During homicide investigations handled by the Hancock County Sheriff’s Department, it’s common for all six detectives to devote all their time to a single case, said Capt. Jeff Rasche, the head of the department’s investigations unit.In January, when a passerby spotted the body of Shannon Kitchens lying off the side of the West County Road 500N, the department’s entire investigative team and a handful of other officers worked the case, racking up more than 140 hours of overtime in just one week, Rasche said.
A public defender, in turn, must sort through everything those detectives learned in that time — often comprising boxes of paperwork and piles of evidence.
Where drunken-driving cases could take an attorney just five hours to see through to a plea agreement, a murder or high-level felony case could take upward of 900 hours to complete, Apple said.
“Those kinds of cases tend to cost more money to deal with because … they are more serious,” Apple said.
Public defenders work as efficiently as possible to bring a case to close; it’s not in their best interest to drag their feet, as the $90 hourly rate is typically lower than what they’d receive from a regular client, Apple pointed out.The time — and resulting expense — adds up quickly, especially if a case goes to trial, Chief Deputy Prosecutor Marie Castetter said.
There are conferences every few months to check in with the judge about how a case is going; special meetings to collect recorded out-of-court testimony from people involved with the case or experts familiar with an area of crime; and eight-hour days inside the courthouse presenting evidence to a jury.
It all ends up costing taxpayers money because prosecutors and public defenders have to be present for every moment of the proceedings, Castetter said.
Prosecutors are salaried employees, but public defenders bill the county for every hour that passes.
A defendant is entitled by law to legal help — free or not — Castetter said.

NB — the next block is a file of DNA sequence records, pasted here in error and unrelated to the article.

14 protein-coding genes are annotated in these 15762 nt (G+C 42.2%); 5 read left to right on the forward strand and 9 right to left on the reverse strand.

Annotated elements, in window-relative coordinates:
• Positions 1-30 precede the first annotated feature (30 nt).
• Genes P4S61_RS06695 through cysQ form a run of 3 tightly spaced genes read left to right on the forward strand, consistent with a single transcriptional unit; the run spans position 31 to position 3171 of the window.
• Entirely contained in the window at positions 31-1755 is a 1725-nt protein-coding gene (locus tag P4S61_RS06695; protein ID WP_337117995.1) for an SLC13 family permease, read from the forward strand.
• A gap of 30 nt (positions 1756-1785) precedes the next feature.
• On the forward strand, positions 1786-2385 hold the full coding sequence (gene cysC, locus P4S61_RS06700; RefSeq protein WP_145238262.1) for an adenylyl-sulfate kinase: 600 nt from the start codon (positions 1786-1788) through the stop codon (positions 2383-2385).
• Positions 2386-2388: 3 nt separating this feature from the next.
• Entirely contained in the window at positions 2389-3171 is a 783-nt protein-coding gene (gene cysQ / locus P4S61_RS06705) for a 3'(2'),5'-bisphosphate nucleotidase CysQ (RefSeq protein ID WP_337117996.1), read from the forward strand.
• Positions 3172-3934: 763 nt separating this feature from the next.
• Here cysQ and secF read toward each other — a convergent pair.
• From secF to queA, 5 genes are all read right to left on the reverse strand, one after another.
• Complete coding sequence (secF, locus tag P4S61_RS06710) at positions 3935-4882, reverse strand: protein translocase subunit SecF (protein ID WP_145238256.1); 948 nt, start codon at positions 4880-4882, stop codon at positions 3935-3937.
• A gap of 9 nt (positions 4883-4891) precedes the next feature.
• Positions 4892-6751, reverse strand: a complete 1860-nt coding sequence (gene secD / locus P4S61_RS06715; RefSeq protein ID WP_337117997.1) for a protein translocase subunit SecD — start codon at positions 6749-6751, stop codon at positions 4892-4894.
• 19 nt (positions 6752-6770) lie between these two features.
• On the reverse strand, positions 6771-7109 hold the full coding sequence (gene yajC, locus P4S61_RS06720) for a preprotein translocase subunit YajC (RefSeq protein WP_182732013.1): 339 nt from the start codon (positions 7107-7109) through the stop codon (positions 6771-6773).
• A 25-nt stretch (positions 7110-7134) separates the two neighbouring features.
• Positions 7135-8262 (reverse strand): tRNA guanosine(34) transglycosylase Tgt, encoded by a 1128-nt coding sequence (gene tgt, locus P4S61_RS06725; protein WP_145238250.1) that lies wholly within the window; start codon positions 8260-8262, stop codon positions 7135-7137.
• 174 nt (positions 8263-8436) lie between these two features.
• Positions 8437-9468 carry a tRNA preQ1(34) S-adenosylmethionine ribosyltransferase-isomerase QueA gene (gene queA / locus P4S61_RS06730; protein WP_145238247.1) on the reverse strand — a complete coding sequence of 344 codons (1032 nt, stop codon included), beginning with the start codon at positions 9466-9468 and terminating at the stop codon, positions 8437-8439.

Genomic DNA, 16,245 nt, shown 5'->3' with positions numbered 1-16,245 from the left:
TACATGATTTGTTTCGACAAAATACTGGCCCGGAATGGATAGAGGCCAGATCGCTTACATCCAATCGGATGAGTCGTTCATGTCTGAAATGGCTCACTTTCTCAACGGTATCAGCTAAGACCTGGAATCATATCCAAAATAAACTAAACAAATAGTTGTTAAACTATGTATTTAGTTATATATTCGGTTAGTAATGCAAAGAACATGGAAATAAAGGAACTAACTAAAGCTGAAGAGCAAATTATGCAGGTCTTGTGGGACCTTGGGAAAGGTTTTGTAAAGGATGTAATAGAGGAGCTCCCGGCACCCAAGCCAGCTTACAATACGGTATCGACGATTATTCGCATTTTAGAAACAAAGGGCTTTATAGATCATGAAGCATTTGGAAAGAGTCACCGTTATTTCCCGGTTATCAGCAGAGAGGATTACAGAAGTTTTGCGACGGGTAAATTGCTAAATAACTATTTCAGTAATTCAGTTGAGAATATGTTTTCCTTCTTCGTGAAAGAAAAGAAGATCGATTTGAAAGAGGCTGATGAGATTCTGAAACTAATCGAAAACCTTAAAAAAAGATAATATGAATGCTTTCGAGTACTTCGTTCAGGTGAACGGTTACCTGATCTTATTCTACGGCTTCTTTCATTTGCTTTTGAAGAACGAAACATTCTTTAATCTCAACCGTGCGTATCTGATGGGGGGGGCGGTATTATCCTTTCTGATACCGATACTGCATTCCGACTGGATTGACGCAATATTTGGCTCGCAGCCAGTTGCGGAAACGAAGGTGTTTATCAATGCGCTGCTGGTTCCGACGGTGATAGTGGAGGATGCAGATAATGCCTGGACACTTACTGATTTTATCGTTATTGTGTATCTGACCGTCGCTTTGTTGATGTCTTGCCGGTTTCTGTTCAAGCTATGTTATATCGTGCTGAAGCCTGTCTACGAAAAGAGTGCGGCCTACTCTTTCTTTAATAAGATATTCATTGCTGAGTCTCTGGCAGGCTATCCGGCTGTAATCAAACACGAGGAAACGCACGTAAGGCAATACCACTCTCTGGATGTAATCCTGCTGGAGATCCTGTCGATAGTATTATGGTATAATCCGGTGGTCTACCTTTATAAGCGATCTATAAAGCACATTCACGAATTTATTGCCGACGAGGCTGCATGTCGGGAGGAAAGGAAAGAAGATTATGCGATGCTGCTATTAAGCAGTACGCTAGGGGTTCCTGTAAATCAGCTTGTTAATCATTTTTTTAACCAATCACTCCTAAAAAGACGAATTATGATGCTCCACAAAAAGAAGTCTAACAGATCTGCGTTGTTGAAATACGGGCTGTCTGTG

“The constitution doesn’t apply just to those who have money; it applies to everyone,” she said.
Tough to predict
It’s hard to determine how much money to allocate for public defenders because there is no way to predict the cases the county will see, said Bill Bolander, the Hancock County Council president.There are ebbs and flows from year to year, sometimes from month to month, Bolander said. The council can’t budget high for everything because there are too many areas of local finance to consider, he said.
Council members know they might need to dip into the county’s savings to help cover the difference again this year.
They eye the headlines with the same frustration Apple describes.
“Having the murders just costs more,” Bolander said.
In terms of violent crime, Hancock County remains well behind its record-setting neighbor to the west; Marion County police handled 144 homicide investigations last year, according to the The Associated Press.
But as Indianapolis sees an increase in crime, Hancock County sees a trickle over, Maj. Brad Burkhart, the sheriff’s chief deputy said. It seems robberies in Hancock County are more often committed by someone from Indianapolis, and drug overdoses here often lead to dealers across the county line.
“As society changes, we see changes as well,” he said.